Document Type


Date of Award

Spring 8-31-1985

Degree Name

Doctor of Engineering Science in Chemical Engineering


Chemical Engineering and Chemistry

First Advisor

Dimitrios P. Tassios

Second Advisor

Dana E. Knox

Third Advisor

R. P. T. Tomkins

Fourth Advisor

Theodore Petroulas

Fifth Advisor

Ching-Rong Huang


A group-contribution model for the prediction of salt-effects on the vapor-liquid equilibria of multicomponent electrolytic solutions containing a single electrolyte is presented. Coulombic interactions are represented through a Pitzer term. Solvation effects and short-range interactions are represented through a UNIQUAC-type expression. An ion-size, a solvation and three ion-solvent interaction parameters per salt-solvent binary are required for multicomponent predictions.

All parameters are obtained only through the correlation of binary salt-solvent osmotic coefficient and vapor-pressure depression data at 25°C, in most cases, and binary solvent VLE data. The salt-solvent binary data were correlated with an average percent error in CD of 2.5 and an average percent error in P of 0.35 mm Hg up to a molality of 6 for 1-1 and 2-1 salts. The model is also useful in the prediction of aqueous binary salt data up to a molality of 6 and 200°C and nonaqueous binary salt data up to a molality of 6 and 60°C.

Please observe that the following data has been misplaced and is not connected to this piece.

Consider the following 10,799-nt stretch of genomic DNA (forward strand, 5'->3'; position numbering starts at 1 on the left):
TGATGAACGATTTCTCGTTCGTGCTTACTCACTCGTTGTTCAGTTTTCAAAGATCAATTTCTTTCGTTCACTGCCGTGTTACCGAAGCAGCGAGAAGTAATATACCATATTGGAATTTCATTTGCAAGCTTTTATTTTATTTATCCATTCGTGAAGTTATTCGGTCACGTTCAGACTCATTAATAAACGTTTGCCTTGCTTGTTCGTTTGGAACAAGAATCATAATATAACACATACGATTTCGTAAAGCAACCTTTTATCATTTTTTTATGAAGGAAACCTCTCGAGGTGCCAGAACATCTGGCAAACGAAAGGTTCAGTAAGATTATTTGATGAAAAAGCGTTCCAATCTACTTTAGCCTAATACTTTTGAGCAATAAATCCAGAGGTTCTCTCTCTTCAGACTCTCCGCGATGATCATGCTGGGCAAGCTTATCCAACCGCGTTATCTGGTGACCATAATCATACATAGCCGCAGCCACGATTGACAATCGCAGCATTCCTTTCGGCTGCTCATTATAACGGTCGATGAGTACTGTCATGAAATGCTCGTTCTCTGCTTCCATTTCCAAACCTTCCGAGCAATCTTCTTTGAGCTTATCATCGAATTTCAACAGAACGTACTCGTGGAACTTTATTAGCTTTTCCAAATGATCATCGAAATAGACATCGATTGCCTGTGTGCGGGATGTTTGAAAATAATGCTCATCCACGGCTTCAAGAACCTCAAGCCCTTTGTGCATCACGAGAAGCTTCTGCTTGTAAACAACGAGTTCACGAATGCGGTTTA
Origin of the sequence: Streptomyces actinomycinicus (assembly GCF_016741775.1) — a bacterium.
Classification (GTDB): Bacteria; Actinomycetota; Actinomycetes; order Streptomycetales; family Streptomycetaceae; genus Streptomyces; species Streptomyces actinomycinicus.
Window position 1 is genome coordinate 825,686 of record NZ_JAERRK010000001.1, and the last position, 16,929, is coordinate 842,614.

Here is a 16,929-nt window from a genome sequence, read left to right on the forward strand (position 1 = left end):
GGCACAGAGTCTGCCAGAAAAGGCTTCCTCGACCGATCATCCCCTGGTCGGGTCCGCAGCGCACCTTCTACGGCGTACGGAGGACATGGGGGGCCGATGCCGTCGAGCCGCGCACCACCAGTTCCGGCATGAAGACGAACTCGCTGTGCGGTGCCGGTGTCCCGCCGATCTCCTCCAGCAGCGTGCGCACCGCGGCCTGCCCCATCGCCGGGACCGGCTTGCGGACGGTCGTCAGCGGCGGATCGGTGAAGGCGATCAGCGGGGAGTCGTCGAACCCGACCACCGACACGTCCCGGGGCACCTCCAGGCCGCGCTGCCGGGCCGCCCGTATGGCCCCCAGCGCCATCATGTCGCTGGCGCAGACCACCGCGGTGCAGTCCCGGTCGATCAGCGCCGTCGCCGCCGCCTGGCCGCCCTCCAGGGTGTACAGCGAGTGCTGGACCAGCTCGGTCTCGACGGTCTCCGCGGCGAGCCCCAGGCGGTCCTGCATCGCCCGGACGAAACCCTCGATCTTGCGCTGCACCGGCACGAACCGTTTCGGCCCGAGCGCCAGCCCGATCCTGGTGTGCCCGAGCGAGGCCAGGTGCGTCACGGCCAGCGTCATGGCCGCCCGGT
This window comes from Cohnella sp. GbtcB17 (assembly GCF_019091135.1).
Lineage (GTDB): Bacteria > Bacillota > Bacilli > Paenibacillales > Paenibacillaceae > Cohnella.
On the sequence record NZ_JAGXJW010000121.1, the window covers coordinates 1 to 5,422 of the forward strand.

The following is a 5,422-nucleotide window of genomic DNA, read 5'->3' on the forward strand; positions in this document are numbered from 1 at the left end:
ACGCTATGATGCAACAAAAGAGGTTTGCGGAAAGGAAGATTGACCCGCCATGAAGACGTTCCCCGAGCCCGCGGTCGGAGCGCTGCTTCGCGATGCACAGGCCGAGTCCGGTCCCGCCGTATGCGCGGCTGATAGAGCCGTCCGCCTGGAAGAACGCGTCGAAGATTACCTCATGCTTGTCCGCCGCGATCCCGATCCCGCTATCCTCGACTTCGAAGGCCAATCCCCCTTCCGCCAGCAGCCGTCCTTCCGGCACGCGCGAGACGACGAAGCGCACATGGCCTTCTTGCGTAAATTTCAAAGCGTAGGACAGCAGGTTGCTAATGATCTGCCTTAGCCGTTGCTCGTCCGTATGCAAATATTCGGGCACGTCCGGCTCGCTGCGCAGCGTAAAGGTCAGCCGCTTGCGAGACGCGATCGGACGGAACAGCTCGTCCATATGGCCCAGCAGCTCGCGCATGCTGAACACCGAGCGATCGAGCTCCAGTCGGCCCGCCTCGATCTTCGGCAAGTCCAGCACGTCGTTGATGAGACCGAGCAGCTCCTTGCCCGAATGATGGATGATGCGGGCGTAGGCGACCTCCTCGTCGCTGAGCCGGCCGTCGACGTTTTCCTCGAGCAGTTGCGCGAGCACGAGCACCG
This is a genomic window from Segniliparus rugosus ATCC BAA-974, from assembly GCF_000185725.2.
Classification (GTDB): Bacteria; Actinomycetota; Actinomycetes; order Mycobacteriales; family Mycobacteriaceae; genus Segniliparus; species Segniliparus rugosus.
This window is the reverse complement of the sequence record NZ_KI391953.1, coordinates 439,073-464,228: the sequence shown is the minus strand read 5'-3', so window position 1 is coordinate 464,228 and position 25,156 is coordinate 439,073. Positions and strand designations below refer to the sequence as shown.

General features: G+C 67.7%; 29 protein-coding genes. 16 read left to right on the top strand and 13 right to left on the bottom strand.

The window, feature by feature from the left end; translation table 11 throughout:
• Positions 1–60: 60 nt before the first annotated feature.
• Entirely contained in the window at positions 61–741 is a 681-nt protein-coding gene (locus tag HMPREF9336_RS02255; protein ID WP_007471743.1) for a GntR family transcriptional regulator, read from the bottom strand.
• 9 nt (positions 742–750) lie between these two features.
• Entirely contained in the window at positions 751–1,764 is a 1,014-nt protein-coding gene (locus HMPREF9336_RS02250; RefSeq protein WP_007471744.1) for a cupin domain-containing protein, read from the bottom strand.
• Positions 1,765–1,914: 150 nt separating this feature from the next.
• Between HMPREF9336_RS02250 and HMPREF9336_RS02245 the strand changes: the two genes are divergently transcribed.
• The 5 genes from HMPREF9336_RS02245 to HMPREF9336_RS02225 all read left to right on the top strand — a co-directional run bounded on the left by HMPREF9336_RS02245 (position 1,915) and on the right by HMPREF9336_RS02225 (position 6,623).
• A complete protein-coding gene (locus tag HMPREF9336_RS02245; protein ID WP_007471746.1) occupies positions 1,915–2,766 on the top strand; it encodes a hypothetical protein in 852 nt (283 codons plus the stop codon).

Methods are also presented for the estimation of the ion-solvent interaction parameters needed for multicomponent prediction when the constituent binary data are not available.

25 data sets of isothermal and isobaric salt-alcohol-water and salt-alcohol mixtures were predicted using the binary interaction parameters and gave an average absolute error in the vapor phase composition of 0.019. The model predicts correctly the salting-in of the appropriate component.

Vapor-pressure depression data of Nal, KCH3COO, NaSCN, and NH4SCN in methanol at temperatures of 25 and 40°C were measured in the molality range of 0.1-5.0 m using a static method, where the vapor pressure of the electrolytic solution is compared to that of the pure solvent.

Osmotic coefficients were calculated from the vapor pressure data. This data was used to obtain additional binary interaction parameters which could not be determined from the existing literature data.



To view the content in your browser, please download Adobe Reader or, alternately,
you may Download the file to your hard drive.

NOTE: The latest versions of Adobe Reader do not support viewing PDF files within Firefox on Mac OS and if you are using a modern (Intel) Mac, there is no official plugin for viewing PDF files within the browser window.